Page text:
Evaluation of adherence measures of antiretroviral prophylaxis in HIV exposed infants in the first 6 weeks of life
Center for AIDS Programme of Research in South Africa-CAPRISA, Women's Health and HIV Research Unit, Department of Obstetrics and Gynaecology, Nelson R Mandela School of Medicine, University of KwaZulu-Natal, Durban, South Africa; Biostatistics Unit, Medical Research Council, Durban, South Africa; Division of Clinical Pharmacology, Department of Medicine, University of Cape Town, Cape Town, South Africa; Maternal Adolescent and Child Health (MatCH), University of the Witwatersrand, Johannesburg, South Africa
Background: Adherence to an antiretroviral regimen is imperative for treatment success in both HIV infected adults and children. Likewise, adherence to antiretroviral prophylaxis is critical in HIV prevention. Studies on pediatric adherence are limited, particularly the prophylactic use of antiretroviral drugs and treatment adherence in very young infants. The HIV Prevention Trials Network (HPTN) 046 study (Clinical Trial Registration NCT00074412) determined the safety and efficacy of an extended regimen of nevirapine suspension in infants born to HIV-1 infected women for the prevention of vertical HIV transmission during breastfeeding. As per protocol, adherence to nevirapine prophylaxis was measured by maternal verbal reports. In addition, the pharmacy assessed the unused returned suspension. The aim of this sub-study was to determine the reliability of maternal verbal reports in measuring adherence to antiretroviral prophylaxis in infants in the first 6 weeks of life and evaluating the unused returned nevirapine as an alternative method of measuring adherence. Methods: Maternal verbal reports and pharmacy returns indicative of "missed<2 doses" were evaluated against a plasma nevirapine concentration of >100 ng/ml in a subgroup of infants at 2, 5 and 6 weeks of age. Plasma nevirapine concentration of >100 ng/ml was used as a marker of adherence (10 times the in vitro IC50 against HIV). Results: Adherence was 87.7% (maternal verbal report) and 71.3% (unused returned medication), as compared to 85.6% by plasma nevirapine concentration. Evaluated against plasma nevirapine concentration <100 ng/ml, the sensitivity and specificity of maternal verbal reports to detect a missed dose in the last 3 days were 75% and 78% (p=0.03) respectively. Overall, among infants who were classified as adherent based on missed doses by maternal verbal reports and unused returned medication, 88.4% and 87.4% of infants attained a nevirapine concentration above 100 ng/ml respectively. Conclusion: Maternal verbal reports are a reliable measure of adherence to infant antiretroviral prophylaxis in the first 6 weeks of life and could be useful in assessing adherence to antiretroviral treatment in infants younger than 6 weeks. In the absence of resources or expertise to determine plasma drug concentration, we would recommend random assessments of unused returned medication. © Desmond et al.; licensee BioMed Central.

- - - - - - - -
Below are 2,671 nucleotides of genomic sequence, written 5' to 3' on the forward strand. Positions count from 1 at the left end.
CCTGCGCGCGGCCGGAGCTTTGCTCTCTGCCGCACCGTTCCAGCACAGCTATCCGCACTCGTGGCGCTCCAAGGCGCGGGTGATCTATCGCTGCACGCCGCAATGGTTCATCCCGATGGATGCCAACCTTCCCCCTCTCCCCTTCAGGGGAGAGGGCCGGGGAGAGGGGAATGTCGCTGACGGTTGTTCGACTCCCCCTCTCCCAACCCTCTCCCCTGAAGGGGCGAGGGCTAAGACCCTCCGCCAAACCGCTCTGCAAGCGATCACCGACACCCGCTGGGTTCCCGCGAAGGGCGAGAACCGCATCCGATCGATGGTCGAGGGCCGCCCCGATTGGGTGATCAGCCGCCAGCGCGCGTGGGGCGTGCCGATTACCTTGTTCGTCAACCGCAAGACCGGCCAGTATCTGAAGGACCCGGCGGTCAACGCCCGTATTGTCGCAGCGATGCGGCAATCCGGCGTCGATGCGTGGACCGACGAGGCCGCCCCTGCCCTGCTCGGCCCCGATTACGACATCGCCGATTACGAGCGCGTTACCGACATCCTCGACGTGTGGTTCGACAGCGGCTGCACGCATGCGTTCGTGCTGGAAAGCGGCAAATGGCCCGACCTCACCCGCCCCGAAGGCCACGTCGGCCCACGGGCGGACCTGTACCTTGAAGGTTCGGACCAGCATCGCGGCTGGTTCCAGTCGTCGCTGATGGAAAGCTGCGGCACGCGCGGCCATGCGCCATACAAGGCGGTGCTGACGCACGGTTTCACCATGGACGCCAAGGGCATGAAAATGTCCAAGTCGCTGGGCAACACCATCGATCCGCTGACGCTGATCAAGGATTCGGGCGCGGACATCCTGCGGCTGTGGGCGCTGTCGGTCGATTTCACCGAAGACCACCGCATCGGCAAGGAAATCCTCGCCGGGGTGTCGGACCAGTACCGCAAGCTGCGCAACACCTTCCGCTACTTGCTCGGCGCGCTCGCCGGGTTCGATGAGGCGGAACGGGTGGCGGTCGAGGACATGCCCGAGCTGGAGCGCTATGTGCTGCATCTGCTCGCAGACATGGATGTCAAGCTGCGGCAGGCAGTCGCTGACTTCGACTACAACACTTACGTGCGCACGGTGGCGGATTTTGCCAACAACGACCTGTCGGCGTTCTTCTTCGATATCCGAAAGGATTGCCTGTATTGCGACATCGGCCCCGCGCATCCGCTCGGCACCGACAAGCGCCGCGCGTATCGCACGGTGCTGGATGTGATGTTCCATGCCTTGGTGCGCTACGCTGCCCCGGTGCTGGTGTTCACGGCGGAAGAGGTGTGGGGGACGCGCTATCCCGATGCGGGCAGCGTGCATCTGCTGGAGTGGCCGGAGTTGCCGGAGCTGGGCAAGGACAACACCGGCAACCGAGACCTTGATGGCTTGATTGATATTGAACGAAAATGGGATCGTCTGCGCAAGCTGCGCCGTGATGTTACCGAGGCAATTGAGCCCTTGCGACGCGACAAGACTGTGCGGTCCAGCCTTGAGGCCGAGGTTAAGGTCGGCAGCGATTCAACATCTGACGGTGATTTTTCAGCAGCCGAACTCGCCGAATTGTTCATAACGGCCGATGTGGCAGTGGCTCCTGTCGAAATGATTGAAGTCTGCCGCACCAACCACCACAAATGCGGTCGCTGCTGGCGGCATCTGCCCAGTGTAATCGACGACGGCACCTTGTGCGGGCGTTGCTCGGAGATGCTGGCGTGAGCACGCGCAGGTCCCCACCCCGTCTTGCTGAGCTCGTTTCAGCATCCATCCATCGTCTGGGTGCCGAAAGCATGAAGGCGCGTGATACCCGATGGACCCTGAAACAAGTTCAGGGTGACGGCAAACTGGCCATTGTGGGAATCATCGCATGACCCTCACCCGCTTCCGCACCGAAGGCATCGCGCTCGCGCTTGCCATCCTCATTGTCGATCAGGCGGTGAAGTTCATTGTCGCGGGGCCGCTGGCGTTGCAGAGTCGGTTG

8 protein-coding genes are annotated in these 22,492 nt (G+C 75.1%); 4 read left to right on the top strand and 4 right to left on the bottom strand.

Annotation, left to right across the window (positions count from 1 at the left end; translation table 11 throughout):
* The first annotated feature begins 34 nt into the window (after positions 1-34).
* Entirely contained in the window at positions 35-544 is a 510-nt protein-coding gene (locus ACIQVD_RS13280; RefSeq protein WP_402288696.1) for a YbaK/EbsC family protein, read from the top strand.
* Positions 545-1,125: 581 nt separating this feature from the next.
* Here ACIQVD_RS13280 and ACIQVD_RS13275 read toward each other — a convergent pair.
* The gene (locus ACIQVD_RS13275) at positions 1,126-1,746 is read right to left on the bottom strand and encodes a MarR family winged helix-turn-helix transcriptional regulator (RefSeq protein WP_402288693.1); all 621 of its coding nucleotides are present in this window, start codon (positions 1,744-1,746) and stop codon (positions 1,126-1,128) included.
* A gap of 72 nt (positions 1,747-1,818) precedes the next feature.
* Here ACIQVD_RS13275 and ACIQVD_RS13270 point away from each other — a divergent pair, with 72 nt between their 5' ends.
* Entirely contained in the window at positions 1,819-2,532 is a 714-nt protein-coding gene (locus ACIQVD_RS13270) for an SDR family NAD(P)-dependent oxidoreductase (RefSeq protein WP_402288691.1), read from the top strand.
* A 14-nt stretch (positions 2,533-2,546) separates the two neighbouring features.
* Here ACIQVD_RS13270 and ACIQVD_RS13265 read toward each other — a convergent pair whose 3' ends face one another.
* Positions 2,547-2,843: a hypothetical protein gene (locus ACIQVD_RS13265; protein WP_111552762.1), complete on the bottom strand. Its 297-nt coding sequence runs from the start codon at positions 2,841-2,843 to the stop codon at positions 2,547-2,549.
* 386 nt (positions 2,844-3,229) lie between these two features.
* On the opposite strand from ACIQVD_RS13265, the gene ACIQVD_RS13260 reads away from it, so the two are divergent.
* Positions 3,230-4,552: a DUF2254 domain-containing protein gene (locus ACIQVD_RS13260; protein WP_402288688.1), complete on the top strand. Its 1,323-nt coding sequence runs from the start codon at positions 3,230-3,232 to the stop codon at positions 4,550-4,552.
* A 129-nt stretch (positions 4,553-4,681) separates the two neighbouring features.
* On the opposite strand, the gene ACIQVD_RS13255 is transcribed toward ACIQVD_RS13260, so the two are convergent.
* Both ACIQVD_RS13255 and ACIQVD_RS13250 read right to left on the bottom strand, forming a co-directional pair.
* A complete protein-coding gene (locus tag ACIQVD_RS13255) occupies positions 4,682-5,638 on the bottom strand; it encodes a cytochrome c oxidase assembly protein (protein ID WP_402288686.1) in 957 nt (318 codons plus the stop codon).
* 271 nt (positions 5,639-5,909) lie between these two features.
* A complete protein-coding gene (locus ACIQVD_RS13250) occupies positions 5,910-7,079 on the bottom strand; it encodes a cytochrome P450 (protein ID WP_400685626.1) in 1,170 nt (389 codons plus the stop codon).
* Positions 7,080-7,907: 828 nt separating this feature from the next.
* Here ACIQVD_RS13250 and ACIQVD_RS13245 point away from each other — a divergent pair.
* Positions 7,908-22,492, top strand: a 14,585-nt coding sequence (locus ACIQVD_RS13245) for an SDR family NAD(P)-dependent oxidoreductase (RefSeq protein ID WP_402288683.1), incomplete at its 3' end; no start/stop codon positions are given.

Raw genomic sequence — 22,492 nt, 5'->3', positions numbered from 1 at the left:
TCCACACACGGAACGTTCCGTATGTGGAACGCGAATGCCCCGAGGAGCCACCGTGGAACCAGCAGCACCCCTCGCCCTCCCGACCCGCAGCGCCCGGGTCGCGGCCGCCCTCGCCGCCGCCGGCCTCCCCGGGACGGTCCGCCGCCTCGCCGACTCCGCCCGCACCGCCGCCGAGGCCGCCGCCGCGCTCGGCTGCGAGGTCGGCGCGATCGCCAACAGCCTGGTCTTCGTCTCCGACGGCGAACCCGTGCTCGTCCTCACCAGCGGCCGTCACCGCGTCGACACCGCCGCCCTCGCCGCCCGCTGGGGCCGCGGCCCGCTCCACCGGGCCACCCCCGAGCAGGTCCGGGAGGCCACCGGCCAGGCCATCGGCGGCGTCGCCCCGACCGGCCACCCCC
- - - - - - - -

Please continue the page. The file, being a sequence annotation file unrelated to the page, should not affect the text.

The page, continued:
nevirapine; adult; antibiotic prophylaxis; Article; breast feeding; diagnostic test accuracy study; drug blood level; drug efficacy; drug safety; female; highly active antiretroviral therapy; human; Human immunodeficiency virus infection; IC50; infant; maternal verbal report; measurement; medication compliance; patient compliance; sensitivity and specificity; verbal communication; vertical transmission